You can get it now with Xbox Game Pass and PC Game Pass, as well as on consoles, PCs, the cloud, and Steam. In Grounded, players wake up in a garden in the suburbs after being shrunk to the size of an ant for no clear reason. Players must explore, build, and stay alive while being led by a robot named BURG.L. They must also deal with the risks and perils that come with being suddenly insect-sized. You can play alone or with friends as Max, Pete, Willow, or Hoops. Be careful of those annoying bugs.

    The Xbox Research team and Obsidian Entertainment worked together to find out what makes people afraid of spiders. The research from Xbox Research helped figure out the best shape for spiders to take in the game and how to change how they look depending on how bad the fear is.

    This led to the game’s Arachnophobia Mode, where players can use a slider to change the size of the different spider forms and lower the volume of their sounds, making the game easier for everyone to play. Click here to learn more about how Grounded makes its games accessible.

    Work together

    One company can not start or finish the process of making games more available. A lot of groups and individuals who think that gaming is for everyone need to work together on this. In honor of this year’s Accessibility Showcase, Xbox would like to thank the following groups:

    SpecialEffect: As seen in today’s showcase, SpecialEffect puts fun and inclusion back into the lives of physically disabled people by helping them to play video games. They are using new technology in creative ways to change the lives of handicapped people all over the world. At the heart of what they do is the goal to help people have more fun and a better quality of life by giving them better power over video games. Microsoft Rewards members in the UK and the US can earn points and give them to SpecialEffect all through October.

    RNIB: The Royal National Institute of the Blind (RNIB), is the UK’s leading sight loss charity. They offer practical and emotional support to blind and partially sighted people, their families, and careers. Xbox is delighted to be working with the RNIB to support people who are blind and partially sighted within the gaming community. We look forward to exploring a range of opportunities and initiatives, with the aim of welcoming more perspectives to our gaming communities, for the benefit of all.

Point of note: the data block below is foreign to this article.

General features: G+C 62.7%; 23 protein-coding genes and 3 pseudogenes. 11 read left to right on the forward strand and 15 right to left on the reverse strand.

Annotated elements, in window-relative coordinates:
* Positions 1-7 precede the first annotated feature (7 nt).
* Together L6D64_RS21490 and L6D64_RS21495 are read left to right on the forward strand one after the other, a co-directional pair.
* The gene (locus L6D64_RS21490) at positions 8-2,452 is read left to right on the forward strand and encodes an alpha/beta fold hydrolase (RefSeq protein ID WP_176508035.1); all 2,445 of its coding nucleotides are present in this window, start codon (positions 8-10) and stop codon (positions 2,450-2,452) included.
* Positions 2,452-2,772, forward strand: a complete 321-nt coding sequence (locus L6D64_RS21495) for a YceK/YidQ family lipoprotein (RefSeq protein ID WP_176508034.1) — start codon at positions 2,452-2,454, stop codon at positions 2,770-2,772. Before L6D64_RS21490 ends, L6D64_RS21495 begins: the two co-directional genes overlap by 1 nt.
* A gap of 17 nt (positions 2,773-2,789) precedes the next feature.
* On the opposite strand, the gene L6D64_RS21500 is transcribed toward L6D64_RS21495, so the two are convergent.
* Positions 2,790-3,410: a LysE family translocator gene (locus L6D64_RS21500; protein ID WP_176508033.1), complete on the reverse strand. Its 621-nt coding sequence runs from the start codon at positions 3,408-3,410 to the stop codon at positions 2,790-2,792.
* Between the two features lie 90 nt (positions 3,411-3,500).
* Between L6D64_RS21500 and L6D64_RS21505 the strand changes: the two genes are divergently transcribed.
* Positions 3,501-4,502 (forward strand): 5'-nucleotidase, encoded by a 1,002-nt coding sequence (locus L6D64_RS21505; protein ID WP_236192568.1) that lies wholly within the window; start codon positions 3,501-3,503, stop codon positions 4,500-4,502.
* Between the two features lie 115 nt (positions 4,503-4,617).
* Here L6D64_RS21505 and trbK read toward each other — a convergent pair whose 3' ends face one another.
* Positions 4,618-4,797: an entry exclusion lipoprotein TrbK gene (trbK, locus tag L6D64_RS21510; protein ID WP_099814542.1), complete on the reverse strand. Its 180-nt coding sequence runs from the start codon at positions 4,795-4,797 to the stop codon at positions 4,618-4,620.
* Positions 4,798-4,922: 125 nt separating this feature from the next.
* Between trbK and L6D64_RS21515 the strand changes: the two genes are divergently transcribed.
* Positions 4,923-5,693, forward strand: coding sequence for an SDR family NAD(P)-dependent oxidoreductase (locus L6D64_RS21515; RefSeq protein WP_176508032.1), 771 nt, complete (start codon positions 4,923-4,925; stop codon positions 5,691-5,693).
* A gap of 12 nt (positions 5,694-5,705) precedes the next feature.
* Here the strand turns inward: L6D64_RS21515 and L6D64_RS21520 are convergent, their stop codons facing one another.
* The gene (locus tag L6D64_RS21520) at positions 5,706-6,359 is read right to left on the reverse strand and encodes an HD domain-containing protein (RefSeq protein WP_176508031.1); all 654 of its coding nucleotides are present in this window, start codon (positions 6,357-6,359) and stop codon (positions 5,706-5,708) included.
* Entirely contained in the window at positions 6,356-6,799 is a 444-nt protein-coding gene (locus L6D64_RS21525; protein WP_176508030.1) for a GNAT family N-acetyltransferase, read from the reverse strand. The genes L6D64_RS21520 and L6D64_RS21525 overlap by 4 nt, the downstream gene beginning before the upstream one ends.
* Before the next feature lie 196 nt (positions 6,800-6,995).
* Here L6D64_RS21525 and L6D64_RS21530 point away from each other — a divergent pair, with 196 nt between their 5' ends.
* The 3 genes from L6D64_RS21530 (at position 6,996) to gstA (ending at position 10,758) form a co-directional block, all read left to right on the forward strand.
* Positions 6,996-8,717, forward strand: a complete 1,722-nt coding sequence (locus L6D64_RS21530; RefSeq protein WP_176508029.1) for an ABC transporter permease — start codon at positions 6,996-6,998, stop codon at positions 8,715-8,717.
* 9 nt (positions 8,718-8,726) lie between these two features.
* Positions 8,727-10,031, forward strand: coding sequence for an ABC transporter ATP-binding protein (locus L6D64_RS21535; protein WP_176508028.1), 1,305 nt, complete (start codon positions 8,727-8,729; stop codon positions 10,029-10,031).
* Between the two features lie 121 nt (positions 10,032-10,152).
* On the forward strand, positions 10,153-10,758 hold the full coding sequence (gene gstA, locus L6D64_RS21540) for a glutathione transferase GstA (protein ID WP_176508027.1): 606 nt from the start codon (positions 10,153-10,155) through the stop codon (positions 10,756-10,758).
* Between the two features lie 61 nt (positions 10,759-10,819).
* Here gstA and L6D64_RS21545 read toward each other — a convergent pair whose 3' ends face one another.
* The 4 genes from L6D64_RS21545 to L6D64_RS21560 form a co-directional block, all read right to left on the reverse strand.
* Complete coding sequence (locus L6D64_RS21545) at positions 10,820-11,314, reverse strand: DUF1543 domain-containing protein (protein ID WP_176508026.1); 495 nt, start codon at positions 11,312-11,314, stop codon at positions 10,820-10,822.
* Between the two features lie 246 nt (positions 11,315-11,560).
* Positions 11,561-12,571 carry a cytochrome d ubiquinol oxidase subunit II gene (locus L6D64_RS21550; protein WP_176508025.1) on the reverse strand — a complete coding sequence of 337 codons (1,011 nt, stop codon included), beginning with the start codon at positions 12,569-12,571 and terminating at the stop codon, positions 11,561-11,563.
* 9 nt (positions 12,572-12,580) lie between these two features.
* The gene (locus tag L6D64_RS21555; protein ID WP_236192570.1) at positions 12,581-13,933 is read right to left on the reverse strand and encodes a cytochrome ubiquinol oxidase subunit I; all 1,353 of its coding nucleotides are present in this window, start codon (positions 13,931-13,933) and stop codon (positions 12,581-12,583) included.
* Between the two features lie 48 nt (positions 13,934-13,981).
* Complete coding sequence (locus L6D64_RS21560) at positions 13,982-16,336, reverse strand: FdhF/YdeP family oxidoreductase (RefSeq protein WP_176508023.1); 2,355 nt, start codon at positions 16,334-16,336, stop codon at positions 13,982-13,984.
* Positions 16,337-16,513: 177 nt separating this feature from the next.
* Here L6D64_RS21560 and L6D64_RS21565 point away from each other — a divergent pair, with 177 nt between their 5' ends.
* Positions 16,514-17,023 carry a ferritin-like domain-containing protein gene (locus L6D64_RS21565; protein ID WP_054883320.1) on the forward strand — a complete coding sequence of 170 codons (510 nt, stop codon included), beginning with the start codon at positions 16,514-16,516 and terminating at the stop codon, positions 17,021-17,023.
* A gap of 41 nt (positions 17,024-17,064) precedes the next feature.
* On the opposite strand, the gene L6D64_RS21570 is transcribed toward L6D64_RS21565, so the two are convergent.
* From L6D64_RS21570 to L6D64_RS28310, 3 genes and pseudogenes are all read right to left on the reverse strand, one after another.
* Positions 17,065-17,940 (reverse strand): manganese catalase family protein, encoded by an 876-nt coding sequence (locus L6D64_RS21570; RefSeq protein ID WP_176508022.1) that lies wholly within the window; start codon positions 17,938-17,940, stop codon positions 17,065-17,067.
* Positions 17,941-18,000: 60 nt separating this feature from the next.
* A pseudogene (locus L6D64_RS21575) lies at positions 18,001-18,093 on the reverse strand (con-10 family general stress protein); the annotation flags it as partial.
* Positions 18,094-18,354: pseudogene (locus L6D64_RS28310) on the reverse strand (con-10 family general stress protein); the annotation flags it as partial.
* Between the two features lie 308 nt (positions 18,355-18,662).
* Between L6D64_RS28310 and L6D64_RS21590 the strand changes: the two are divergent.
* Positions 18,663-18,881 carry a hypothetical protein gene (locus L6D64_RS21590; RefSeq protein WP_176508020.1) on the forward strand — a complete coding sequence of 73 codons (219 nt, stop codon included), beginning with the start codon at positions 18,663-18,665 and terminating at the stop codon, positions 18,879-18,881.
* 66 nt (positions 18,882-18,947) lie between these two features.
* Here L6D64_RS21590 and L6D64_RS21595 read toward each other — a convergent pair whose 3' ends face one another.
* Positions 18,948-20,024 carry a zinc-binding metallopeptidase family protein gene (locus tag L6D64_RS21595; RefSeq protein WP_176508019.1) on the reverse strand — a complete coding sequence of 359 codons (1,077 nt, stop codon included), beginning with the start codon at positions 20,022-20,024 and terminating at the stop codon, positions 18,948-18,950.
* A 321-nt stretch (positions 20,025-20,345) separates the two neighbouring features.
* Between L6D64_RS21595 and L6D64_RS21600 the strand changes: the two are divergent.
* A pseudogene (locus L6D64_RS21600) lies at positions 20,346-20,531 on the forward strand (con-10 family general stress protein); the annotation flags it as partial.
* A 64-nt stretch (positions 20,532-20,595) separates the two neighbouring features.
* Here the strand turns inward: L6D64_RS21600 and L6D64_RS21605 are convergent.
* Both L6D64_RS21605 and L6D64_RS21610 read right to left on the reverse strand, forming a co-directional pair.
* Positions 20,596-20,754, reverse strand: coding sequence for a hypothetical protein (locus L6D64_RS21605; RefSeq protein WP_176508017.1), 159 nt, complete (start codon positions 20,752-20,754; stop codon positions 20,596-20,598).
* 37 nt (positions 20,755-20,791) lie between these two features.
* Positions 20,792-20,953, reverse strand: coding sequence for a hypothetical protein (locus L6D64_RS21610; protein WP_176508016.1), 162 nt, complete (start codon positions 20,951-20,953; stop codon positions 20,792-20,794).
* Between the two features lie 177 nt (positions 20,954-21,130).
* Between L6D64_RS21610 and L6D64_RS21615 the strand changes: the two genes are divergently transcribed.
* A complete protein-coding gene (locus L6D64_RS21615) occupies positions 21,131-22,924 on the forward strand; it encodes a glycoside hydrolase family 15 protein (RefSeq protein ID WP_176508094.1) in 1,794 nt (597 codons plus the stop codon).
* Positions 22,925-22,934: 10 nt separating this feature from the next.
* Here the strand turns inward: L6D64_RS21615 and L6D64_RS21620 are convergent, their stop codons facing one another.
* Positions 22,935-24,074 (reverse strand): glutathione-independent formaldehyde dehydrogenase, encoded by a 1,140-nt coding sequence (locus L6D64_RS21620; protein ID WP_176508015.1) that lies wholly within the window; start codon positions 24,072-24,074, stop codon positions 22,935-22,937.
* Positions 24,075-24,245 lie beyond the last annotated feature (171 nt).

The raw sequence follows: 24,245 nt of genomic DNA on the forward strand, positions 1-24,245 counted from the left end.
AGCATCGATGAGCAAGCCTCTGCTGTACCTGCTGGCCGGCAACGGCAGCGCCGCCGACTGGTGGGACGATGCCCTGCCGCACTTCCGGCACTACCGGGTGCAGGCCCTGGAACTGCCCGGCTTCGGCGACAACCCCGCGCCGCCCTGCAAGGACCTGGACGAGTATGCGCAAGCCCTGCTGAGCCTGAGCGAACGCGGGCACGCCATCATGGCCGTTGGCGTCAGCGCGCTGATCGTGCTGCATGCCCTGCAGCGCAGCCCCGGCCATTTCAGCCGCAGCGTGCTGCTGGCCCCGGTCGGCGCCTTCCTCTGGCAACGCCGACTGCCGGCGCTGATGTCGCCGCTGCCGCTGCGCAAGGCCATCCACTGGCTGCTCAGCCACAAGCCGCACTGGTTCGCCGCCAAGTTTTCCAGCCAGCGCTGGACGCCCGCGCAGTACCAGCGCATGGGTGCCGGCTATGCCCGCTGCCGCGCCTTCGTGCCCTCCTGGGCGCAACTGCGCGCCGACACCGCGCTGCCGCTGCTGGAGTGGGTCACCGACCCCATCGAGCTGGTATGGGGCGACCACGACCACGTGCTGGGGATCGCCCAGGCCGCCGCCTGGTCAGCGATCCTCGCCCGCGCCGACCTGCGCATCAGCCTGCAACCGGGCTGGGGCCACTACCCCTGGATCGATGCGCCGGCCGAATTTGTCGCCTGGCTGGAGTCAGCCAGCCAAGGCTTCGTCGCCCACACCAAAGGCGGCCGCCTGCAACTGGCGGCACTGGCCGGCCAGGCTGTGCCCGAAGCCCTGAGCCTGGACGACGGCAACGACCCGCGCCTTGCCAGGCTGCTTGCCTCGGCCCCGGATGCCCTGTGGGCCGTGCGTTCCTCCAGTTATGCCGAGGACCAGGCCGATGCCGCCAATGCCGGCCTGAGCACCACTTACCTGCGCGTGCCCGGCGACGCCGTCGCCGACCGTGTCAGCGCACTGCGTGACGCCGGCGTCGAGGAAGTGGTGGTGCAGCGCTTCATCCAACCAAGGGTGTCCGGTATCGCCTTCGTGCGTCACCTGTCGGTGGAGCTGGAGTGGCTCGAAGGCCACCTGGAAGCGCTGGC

Events for Everyone

    One of the most popular ways to connect, have fun, and experience culture around the world is through gaming. Over three billion people play games, so we want to make sure that events and material are open to everyone. This way, more people can enjoy the moment at the same time as everyone else.

    Gamescom 2022

    We all win when everyone plays. Team Xbox wanted to make sure that as many people as possible could enjoy games at gamescom 2022. To make the experience more accessible, the team focused on a live broadcast with English Audio Descriptions, as well as ASL, BSL, and DGS (German) interpretation for both the broadcast and the in-booth experience. All game stations had Xbox Adaptive Controllers available, and people who asked for them could also get sensory processing gear. Check out Brannon Zahand, Senior Accessibility Program Manager at Xbox, explain the accessibility of the event including additional elements that were considered.

    Tokyo Game Show

    The Programming & Events Team at Xbox is always working to make its videos and material more accessible, even in different languages. That included helping with the Tokyo Game Show 2022 this month. The show had Japanese Sign Language (JSL) audio descriptions, Japanese audio descriptions, and English audio descriptions read by an Australian to be more authentic in the Asia-Pacific countries where it was only shown.

    Check out the Xbox Accessibility Showcase via TwitchXboxASL, and YouTube (available with AD and ASL)


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    Editorial Team
    Editorial Team
    Our Editorial Team at Gaming Ideology consists of passionate gamers and skilled writers dedicated to delivering comprehensive tutorials, insightful reviews, and the latest gaming news. We're committed to helping gamers enhance their skills and enjoy their favorite games to the fullest.